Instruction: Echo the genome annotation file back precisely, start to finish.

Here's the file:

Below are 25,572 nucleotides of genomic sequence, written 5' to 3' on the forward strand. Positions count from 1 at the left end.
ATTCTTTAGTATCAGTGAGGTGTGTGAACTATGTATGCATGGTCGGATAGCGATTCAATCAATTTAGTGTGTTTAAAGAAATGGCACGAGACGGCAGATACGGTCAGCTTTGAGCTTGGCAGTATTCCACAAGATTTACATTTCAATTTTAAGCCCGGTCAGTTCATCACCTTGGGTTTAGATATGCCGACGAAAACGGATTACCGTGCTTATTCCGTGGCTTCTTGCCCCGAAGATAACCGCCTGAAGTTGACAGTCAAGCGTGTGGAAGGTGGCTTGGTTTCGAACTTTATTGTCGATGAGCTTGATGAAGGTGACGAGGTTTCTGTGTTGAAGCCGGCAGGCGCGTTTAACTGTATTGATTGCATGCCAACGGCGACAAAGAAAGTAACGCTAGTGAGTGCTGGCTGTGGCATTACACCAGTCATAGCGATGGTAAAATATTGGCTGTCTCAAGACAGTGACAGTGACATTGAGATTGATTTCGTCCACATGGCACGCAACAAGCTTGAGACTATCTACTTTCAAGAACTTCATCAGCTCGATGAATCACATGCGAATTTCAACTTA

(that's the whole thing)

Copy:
Below are 25,572 nucleotides of genomic sequence, written 5' to 3' on the forward strand. Positions count from 1 at the left end.
ATTCTTTAGTATCAGTGAGGTGTGTGAACTATGTATGCATGGTCGGATAGCGATTCAATCAATTTAGTGTGTTTAAAGAAATGGCACGAGACGGCAGATACGGTCAGCTTTGAGCTTGGCAGTATTCCACAAGATTTACATTTCAATTTTAAGCCCGGTCAGTTCATCACCTTGGGTTTAGATATGCCGACGAAAACGGATTACCGTGCTTATTCCGTGGCTTCTTGCCCCGAAGATAACCGCCTGAAGTTGACAGTCAAGCGTGTGGAAGGTGGCTTGGTTTCGAACTTTATTGTCGATGAGCTTGATGAAGGTGACGAGGTTTCTGTGTTGAAGCCGGCAGGCGCGTTTAACTGTATTGATTGCATGCCAACGGCGACAAAGAAAGTAACGCTAGTGAGTGCTGGCTGTGGCATTACACCAGTCATAGCGATGGTAAAATATTGGCTGTCTCAAGACAGTGACAGTGACATTGAGATTGATTTCGTCCACATGGCACGCAACAAGCTTGAGACTATCTACTTTCAAGAACTTCATCAGCTCGATGAATCACATGCGAATTTCAACTTA